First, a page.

>     past (because it's essentially a KDF-chain, just as the key schedule)
>     > >  2) the adversary can't predict what entropy the client will extract in
>     the future if one of the following is true:
>     > >  - the OS's RNG is good
>     > >  - a commit from a group arrives, where the group itself is not
compromised
>     > >  - any other external entropy gets injected that the adversary doesn't
>     have access to (e.g. a signature from a secret key that is kept secure in an
>     HSM)
>     > >
>     > >  To summarize: It's no silver bullet against bad entropy in general, but
>     it's cheap, no worse than just relying on the OS's RNG and provides a
>     framework to accrue randomness over time from various sources even if the
>     OS's RNG is bad/compromised and it allows parties to recover from compromise
>     in that case.
>     > >
>     > >  Hope that shed some light on things.
>     > >
>     > >  Cheers,
>     > >  Konrad
>     > >
>     > >
>     > >
>     > >  > Benjamin Beurdouche <benjamin.beurdouche@inria.fr
>     <mailto:benjamin.beurdouche@inria.fr>> hat am 30.03.2021 09:53 geschrieben:
>     > >  >
>     > >  >
>     > >  > Hi all,
>     > >  >
>     > >  > I like this idea. I am not fully clear about the threat model, though.
>     > >  >
>     > >  > From reading this, it looks like we assume that the adversary that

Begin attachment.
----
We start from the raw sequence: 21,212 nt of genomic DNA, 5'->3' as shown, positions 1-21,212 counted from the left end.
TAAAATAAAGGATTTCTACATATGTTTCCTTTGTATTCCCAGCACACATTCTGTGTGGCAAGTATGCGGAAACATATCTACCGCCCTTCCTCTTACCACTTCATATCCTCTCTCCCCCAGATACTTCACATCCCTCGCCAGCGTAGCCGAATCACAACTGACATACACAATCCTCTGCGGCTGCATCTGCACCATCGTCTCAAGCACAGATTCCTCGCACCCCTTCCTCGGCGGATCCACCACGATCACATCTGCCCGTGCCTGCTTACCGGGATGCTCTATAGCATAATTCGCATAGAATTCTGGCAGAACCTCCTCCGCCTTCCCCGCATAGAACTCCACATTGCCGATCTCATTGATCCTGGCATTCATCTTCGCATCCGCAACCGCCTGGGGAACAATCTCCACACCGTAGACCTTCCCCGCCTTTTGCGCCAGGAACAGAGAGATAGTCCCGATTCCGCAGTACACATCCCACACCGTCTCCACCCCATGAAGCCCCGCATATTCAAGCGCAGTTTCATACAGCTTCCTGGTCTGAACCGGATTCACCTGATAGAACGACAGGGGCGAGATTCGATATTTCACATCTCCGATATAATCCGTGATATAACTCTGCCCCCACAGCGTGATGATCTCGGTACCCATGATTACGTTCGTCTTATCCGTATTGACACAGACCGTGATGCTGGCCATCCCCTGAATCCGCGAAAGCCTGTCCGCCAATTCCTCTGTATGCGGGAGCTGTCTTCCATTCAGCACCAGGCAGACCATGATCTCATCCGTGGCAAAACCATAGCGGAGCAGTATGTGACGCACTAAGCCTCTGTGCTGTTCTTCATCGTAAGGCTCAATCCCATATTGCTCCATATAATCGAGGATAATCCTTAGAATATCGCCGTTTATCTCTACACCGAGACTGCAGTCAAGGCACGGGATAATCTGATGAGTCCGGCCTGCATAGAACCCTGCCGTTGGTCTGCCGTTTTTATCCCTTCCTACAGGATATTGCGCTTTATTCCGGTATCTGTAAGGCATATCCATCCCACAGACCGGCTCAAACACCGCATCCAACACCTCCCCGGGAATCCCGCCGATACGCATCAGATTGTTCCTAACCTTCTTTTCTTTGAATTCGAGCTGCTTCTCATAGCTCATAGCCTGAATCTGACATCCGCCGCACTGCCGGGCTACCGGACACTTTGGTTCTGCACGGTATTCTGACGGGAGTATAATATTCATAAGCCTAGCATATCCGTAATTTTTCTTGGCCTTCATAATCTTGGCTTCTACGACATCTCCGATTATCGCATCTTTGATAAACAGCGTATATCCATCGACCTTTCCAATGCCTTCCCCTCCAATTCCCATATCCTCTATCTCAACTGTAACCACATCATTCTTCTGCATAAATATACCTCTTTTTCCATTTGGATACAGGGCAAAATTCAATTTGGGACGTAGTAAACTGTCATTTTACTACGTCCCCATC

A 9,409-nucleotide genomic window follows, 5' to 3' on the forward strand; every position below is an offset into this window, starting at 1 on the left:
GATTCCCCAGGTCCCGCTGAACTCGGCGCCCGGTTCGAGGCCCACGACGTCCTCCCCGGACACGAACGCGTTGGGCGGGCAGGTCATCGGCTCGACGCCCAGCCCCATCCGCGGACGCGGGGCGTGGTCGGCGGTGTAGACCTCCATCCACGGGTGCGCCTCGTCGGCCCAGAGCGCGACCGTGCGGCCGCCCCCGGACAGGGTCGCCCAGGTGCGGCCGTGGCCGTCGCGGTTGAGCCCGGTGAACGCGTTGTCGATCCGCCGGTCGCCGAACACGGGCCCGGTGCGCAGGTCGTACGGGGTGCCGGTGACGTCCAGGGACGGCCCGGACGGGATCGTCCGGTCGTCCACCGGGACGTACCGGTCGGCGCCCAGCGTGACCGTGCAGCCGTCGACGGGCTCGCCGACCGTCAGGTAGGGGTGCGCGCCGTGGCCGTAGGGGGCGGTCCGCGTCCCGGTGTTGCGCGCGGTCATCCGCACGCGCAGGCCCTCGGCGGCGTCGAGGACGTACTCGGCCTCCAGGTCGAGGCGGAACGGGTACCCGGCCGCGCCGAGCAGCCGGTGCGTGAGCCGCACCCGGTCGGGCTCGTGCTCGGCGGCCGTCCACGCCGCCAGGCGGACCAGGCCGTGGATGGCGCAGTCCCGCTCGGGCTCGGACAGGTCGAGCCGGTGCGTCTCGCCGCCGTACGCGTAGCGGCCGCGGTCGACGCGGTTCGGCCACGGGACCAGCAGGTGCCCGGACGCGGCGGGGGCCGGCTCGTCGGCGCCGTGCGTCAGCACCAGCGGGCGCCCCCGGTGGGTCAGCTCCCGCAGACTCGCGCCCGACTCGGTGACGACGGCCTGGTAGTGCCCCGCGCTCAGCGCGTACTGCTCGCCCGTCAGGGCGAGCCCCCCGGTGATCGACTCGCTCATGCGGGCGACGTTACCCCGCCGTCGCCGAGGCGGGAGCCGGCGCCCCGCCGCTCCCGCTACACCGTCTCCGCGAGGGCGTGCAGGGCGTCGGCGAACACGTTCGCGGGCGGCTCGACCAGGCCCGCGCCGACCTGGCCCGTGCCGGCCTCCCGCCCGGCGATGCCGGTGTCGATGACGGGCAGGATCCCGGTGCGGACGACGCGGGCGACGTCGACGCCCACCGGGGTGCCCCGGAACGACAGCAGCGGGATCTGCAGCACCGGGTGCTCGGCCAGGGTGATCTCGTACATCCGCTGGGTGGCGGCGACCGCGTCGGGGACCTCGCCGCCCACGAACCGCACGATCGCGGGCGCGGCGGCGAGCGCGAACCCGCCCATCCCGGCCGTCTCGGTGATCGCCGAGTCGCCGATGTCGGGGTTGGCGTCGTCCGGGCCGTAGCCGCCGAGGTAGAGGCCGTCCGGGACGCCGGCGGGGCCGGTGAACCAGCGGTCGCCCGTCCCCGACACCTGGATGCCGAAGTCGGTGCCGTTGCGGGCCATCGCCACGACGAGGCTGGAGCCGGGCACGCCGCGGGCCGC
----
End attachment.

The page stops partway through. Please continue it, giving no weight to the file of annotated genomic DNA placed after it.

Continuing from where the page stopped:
>     compromised a
>     > >  > principal doesn’t have complete control the entropy pool.
>     > >  >
>     > >  > This is in contrast over what we assume of the AEAD keys or even the
>     KEM keys
>     > >  > where a full state compromise will gain access to the values.
>     > >  >
>     > >  > However it looks very close to the assumptions about additional
>     protections for signing keys.
>     > >  > E.g., not directly accessible, and behind an interface that an
>     adversary can query for certain operations
>     > >  > through an API (e.g. when is stored in an HSM, co-processor or a
>     functional secure enclave).
>     > >  >
>     > >  > Am I reading this properly?
>     > >  > If yes, I can understand the value in this threat model, but we
>     should make it clear that the
>     > >  > entropy pool has to get these additional protections to provide these
>     good properties.
>     > >  >
>     > >  > Seems to me like a good improvement in all cases anyway, so I think
>     we should consider it.
>     > >  >
>     > >  > Thanks!
>     > >  > Ben
>     > >  >
>     > >  > > On 30 Mar 2021, at 09:27, Konrad Kohbrok
>     <konrad.kohbrok@datashrine.de <mailto:konrad.kohbrok@datashrine.de>> wrote:
>     > >  > >
>     > >  > > Hi everyone,
>     > >  > >